While talking about rapid deployment of millions of IoT devices per day in his Cisco Live 2017 keynote, Chuck Robbins, CEO of Cisco Systems, said the following:
“We have to change the degree of complexity; complexity is the enemy of everything I just described. Now we have to bring a degree of simplification that allows us to move faster.”
Excellent! That sounds great. I’m all for simplifying the network. I was hopeful that SDN (perhaps via OpenFlow) would be the basis of simpler networks, but it hasn’t fulfilled the initial promise. (Note: Google’s WAN may be one of the few exceptions.) We do a lot of weird things with networking (e.g., PfR and policy-based routing) to make packets go where we want them to go and to prevent them from going places we don’t want them to go (ACLs). Then consider MP-BGP, MPLS, VXLAN, SD-WAN, and all the other technologies we use to make the network more efficient or to work around destination-address-based routing. Back to the keynote, there is a picture at 27:53 about making automation data actionable. It struck me that this is an example of making the network management plane more complex.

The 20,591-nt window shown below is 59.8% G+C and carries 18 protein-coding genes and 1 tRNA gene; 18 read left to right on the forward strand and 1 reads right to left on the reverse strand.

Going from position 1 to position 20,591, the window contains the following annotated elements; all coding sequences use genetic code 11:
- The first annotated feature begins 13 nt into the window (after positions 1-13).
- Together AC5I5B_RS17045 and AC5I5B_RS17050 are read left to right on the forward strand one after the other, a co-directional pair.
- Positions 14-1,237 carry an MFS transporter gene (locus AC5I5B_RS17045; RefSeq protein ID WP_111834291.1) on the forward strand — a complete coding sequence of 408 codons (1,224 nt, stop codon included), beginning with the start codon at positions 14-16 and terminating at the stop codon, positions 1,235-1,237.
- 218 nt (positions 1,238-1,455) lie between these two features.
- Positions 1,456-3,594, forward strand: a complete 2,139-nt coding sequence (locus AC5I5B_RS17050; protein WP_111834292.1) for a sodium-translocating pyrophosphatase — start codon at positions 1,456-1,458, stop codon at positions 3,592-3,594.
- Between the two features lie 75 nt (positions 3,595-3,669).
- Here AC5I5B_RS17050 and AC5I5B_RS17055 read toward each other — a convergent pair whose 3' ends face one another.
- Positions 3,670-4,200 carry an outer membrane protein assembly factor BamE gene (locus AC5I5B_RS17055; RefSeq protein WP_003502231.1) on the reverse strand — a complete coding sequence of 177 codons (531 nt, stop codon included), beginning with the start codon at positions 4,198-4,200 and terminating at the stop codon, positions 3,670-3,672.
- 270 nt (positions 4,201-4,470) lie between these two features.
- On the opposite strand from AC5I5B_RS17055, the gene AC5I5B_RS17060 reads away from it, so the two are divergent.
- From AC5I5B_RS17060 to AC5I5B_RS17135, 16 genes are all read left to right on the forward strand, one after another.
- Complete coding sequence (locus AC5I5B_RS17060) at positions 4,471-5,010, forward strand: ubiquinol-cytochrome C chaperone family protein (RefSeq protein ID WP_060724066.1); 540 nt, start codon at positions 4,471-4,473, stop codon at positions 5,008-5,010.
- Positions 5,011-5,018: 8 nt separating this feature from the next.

However, I just don’t see the industry moving toward simpler networks. As we strive for greater efficiencies, we typically make things more complex, as I described in a blog post on nojitter.com: “Is SDN Like a Fuel Injected Engine?” I don’t see the industry reducing network complexity without doing something revolutionary like SDN had promised (but hasn’t fulfilled). (Note: Perhaps I’m not being patient enough with SDN, and it will eventually provide simplification. Some companies, like NEC and HP, have been using it. There is also Cisco’s involvement in OpenDaylight, as well as the Recursive Internet Architecture (RINA) initiative, which actually seems to simplify the architecture of the IP networking stack. We’ll see how these things turn out over time.)
Simplification Through Abstractions